Here's the tricky part.  While pushing your thumb forward and pulling your index finger back, roll the string in between your fingers.  While you are doing this, hold the long end of the string in your other hand and pull it tight as you allow the string to pull off from around your fingers and to tighten into a knot in between them.  

Here's what you will get when you are done! 

It takes a little bit of practice to master, but it's pretty easy.  Once you have this down, it makes things go sooooo much more smoothly when you are tying things off or knotting something.  

I made a little video of me doing this for clarity.  It's not the best, and my fingers go off screen for a second, but you can see what I'm doing for the most part.  My 11 year old was my camera man.  Hope it helps.  

Have a great weekend!  xoxoxo!

Thursday, April 10, 2014

Anthropologie Inspired Jersey Rosette Quilt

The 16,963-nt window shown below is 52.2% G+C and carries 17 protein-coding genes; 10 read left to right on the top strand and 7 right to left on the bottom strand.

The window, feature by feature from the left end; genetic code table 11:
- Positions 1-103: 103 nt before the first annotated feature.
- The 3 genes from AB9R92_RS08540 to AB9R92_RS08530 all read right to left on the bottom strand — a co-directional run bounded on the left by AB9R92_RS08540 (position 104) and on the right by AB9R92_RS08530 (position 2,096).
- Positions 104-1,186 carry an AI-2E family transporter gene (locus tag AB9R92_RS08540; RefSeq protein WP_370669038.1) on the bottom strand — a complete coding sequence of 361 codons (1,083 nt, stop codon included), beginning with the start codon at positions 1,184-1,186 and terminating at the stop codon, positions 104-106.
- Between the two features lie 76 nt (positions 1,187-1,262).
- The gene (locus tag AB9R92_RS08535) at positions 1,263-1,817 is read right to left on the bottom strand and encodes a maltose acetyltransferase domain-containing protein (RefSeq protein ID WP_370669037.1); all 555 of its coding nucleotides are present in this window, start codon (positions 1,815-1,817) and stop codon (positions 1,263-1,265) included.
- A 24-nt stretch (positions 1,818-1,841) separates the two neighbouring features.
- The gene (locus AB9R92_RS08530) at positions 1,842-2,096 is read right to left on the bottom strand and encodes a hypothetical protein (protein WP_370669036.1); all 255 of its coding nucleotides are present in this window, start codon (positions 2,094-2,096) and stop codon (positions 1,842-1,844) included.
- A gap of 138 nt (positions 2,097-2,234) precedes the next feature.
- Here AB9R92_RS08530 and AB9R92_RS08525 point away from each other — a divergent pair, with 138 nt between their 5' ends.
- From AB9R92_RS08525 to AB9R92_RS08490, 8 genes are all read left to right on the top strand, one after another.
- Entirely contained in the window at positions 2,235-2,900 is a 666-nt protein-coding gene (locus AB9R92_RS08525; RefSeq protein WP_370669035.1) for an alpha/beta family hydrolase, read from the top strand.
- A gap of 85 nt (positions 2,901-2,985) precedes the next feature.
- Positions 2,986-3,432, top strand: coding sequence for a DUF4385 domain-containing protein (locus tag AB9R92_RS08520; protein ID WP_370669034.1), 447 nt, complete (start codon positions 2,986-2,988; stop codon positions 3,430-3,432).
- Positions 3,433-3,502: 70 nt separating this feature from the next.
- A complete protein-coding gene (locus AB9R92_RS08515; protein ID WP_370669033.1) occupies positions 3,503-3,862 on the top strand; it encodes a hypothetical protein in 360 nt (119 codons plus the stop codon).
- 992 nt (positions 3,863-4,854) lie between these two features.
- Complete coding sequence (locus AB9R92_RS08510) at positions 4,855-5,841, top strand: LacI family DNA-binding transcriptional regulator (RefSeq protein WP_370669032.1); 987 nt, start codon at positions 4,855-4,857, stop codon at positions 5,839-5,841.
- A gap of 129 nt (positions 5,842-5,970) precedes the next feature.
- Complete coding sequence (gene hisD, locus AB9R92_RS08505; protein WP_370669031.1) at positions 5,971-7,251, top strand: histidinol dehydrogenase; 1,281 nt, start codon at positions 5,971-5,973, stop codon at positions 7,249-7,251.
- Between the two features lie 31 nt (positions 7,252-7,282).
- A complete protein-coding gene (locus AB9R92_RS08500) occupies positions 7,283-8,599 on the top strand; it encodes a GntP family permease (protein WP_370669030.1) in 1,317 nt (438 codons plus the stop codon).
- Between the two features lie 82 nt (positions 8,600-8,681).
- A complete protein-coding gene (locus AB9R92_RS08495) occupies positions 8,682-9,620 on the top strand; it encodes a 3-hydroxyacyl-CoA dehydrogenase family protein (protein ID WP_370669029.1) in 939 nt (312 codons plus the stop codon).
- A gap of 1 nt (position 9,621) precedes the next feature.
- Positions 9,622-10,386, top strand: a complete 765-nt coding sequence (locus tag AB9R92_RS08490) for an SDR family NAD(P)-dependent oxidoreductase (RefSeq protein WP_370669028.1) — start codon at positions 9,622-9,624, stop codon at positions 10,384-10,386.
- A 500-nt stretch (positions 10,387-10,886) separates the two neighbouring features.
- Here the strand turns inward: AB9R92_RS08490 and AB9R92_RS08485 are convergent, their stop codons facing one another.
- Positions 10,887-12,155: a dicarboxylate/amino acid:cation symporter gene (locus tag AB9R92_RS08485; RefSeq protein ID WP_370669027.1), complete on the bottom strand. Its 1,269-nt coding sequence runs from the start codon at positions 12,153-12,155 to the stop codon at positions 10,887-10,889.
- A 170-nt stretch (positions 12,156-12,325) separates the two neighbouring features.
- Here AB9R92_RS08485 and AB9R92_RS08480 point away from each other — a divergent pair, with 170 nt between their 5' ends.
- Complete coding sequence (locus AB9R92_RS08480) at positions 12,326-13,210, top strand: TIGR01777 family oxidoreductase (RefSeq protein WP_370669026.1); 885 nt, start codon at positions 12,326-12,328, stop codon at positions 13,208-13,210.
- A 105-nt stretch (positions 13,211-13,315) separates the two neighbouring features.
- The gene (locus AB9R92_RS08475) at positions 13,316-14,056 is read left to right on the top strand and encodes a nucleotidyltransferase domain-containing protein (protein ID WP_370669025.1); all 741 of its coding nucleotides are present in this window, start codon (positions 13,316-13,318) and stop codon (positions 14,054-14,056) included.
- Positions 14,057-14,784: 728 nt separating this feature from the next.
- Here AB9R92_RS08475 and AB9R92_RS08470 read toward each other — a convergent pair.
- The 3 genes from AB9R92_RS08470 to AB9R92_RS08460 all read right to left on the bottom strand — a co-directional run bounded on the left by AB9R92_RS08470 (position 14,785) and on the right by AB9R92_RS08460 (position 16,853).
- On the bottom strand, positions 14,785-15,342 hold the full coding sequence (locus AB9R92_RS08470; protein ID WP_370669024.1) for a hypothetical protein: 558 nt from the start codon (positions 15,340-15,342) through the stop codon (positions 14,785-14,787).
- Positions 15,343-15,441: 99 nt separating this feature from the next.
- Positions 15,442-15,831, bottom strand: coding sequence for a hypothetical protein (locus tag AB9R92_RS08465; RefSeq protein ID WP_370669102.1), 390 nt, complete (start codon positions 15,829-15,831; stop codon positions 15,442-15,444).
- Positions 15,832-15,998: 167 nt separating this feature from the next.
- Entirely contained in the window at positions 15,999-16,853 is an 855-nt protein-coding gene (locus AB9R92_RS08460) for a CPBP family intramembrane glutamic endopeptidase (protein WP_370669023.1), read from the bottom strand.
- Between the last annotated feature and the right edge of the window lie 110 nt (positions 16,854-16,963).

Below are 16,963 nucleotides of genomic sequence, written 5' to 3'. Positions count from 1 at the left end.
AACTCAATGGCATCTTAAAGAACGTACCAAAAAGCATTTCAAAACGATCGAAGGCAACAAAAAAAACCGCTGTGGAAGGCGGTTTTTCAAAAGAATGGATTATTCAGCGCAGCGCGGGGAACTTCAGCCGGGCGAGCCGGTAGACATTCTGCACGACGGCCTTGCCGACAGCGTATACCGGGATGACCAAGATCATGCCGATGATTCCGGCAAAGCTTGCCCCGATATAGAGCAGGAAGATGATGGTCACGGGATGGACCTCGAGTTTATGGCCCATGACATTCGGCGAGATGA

Hey guys!  Hope you all are having a great Wednesday!  I had a pretty nice day.  It was really pretty outside today, and we had a little Easter egg hunt at my littlest one's preschool and I did some grocery shopping after that.  Pretty uneventful.

Today I'm going to show you the lovely quilt I made for my daughter's bed. I mentioned how I started this quilt and where I took my inspiration from here. So be sure to go and check out the other tutorial.  I changed it up a bit though.  This didn't turn out exactly like the Anthro quilt, but I still love it.  I think this one is a bit more slouchy than the one you can buy, but I'll say it was worth it.  I spent 20 bucks to make this....and the Anthro one is like 350 I think. on with the show!

I began with a queen sized set of these white Jersey sheets from good ole Wally World.  I would have gotten the king sized, but they only had queen....but that turned out to be plenty.  Plus, it came with two white pillow cases, which I kept as is and added them to my stash of pillow cases, so....score!
I sort of figured it out as I went when it came to the size of this blanket and how many squares I needed.  I began by cutting 18 by 18 inch squares out of both the fitted and the flat sheets (soooo much easier with the flat sheet fyi).  I managed to get 36 squares.